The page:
One of the most remarkable changes in the piping world in the last twenty years is the commercialization of the game. When I say “commercialize” I mean just that, “1. To apply methods of business for profit. 2. a. To do, exploit, or make chiefly for financial gain or, b. To sacrifice the quality of for profit.”
I suggest to you piping commercialization has grown above the natural levels associated with population growth.
The bagpipe, drumming, and pipe band worlds have always had people who’ve made their living from the game. It could never be any other way. We needed – and need – people who choose to devote full-time energy and enterprise to support the infrastructure we need to exist: manufacturers, retailers, promoters, organizers and, to some extent, teachers.
I know you’ll see me shill at every turn CDs and music books and – sometimes – me. I think I give a lot away but, still, I’m a long way off from being a crazy Celtic philanthropist. Far from it.
I think now of the good fortune I’ve had in my life in receiving the very best tuition. My first teacher, George Walker, would “charge” $3.00 an hour [usually two hours]; even in those days $3.00 wouldn’t buy much, for George maybe a couple of whiskies in the band room. John Wilson was the priciest, relatively speaking, at $15.00 an hour. Bill Livingstone never charged a penny but for a couple of $20.00 lessons before I joined his pipe band [clever fellow]. Ditto for John Walsh, Bob Worrall and Ed Neigh – all free and generous with their time. I had many lessons with Captain John MacLellan in his Dean Park Crescent home. He’d never take a penny.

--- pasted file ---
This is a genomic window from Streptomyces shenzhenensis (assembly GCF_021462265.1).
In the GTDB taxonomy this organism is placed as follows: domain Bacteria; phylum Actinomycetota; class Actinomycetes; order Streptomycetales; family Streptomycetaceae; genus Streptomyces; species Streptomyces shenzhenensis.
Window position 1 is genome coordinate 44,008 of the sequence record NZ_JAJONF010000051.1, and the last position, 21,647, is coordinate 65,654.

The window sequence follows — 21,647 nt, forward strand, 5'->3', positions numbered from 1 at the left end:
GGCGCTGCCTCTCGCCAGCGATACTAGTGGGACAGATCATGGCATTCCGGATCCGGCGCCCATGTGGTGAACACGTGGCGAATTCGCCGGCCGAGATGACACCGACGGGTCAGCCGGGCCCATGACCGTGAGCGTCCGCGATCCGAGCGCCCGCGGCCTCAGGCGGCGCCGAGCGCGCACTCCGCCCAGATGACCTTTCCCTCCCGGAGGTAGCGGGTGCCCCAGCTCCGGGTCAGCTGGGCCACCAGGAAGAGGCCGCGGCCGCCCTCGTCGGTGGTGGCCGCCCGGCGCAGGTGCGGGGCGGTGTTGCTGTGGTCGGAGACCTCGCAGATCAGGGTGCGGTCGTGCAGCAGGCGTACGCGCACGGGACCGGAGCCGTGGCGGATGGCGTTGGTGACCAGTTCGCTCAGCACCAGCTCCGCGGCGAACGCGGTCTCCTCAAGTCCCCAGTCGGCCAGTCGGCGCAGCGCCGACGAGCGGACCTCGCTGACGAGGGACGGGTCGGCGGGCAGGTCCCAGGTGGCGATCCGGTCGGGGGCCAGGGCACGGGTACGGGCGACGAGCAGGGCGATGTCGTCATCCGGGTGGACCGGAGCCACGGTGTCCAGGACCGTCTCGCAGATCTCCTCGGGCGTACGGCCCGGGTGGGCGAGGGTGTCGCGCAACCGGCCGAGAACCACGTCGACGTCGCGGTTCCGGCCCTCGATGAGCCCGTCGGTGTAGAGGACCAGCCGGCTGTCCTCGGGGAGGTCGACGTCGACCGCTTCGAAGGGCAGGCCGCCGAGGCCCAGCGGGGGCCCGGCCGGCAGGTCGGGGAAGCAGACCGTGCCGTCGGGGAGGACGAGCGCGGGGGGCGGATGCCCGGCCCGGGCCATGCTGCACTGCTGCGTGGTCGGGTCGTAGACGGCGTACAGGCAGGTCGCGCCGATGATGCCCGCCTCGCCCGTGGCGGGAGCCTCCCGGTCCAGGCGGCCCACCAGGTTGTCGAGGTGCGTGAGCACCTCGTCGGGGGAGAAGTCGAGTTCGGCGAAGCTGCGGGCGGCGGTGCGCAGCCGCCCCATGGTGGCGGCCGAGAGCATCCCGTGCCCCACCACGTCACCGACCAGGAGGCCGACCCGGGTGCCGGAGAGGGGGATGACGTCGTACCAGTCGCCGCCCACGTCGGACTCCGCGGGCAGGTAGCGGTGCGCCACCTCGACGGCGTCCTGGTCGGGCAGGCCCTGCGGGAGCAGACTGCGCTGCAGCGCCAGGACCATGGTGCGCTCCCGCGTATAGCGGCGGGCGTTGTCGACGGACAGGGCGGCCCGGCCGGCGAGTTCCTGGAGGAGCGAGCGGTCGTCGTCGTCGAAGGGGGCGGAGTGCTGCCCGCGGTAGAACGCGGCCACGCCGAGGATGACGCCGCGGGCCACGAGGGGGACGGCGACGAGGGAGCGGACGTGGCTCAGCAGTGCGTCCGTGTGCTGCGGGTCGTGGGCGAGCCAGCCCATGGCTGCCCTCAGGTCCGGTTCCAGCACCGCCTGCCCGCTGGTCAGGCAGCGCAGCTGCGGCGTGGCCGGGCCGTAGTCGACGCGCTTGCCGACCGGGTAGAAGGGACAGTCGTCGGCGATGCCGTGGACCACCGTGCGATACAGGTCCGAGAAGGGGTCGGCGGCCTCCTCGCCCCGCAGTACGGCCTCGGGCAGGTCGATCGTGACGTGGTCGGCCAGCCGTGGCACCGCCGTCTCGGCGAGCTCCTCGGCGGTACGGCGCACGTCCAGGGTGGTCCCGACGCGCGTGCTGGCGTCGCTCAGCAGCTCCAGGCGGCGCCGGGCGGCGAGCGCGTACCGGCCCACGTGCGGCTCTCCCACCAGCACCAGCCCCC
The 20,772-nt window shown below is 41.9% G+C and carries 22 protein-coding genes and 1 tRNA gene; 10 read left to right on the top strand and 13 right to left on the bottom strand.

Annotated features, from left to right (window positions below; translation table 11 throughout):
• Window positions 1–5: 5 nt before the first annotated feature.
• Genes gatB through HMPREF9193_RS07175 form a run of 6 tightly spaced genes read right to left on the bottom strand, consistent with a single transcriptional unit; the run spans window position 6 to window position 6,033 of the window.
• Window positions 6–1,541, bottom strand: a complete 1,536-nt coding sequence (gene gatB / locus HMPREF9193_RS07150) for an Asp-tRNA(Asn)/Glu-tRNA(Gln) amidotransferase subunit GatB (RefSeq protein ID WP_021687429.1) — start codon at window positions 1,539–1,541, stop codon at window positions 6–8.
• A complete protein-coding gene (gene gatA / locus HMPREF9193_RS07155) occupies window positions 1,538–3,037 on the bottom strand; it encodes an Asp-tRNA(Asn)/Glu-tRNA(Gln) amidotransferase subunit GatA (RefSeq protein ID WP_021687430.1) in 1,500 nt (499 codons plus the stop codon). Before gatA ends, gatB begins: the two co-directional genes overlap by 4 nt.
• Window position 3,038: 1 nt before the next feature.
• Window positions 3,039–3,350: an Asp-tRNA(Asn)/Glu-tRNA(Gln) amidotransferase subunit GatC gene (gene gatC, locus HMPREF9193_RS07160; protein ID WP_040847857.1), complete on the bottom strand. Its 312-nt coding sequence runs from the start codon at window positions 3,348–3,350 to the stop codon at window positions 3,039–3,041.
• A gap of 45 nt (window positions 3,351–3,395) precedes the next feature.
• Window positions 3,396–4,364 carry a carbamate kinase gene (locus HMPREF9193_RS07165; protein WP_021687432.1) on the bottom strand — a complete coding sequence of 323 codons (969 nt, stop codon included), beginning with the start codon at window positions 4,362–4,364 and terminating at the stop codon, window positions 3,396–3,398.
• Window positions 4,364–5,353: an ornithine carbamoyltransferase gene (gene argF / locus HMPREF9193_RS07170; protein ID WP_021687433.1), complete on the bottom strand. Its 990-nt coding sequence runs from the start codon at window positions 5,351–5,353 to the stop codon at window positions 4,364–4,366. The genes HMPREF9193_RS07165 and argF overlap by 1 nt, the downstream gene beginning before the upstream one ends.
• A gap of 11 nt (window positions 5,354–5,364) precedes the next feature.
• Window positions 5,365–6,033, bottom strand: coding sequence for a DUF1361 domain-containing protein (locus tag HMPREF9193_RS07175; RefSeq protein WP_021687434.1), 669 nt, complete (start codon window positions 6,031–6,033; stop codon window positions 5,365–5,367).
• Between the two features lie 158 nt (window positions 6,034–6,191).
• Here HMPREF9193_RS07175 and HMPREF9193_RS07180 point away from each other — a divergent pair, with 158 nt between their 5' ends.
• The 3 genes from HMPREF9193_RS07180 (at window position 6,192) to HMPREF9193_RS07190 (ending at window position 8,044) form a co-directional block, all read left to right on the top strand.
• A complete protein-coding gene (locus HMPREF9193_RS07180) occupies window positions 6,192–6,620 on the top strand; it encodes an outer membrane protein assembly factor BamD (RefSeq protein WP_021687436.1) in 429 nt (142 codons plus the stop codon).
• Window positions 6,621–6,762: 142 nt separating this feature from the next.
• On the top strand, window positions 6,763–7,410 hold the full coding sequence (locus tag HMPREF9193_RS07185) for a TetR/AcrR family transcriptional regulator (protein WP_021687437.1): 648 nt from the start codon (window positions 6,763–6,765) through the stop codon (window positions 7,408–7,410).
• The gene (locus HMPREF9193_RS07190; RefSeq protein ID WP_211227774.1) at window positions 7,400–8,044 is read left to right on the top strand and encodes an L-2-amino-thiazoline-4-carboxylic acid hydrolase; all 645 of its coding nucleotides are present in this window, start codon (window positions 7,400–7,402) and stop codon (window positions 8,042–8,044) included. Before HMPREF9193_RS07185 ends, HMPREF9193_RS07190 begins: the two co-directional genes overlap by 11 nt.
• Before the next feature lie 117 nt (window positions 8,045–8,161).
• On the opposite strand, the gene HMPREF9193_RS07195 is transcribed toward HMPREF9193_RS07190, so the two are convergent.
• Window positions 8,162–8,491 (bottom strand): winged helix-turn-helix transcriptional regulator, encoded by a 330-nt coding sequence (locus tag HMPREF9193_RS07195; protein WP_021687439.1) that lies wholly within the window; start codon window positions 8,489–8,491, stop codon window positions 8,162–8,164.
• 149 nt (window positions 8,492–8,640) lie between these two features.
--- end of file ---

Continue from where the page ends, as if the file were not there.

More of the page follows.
Teaching pipes got me through university. I charged a firm rate – $20.00 an hour – and was grateful for every penny. I guess my ramble today is about the sense I have that the piping game (and I include pipe bands and drumming in all of that) today seeks out every possible and conceivable opportunity to squeeze a penny out of the musical pursuit.
I’m not advocating freebie lessons, really – though wouldn’t it be great if that was possible. It just feels like the soul of the music is getting squeezed, beyond lessons. Business sponsorships of bands and events common at every turn. It’s more common than not that people looking to drink from the cup of the Great Highland Bagpipe are getting squeezed for a buck, a pound, or a Euro.
It’s so nice to see people like Colin MacLellan (yes, admittedly, one of my friends) offer gratis online lessons. Colin’s playing style is rooted in the very finest tuition and provenance but, still, very much his own excellent, original style. I strongly encourage you to check out his fine offerings – all the finer for being free of charge for one and all. His efforts are a good example of how it might be done.
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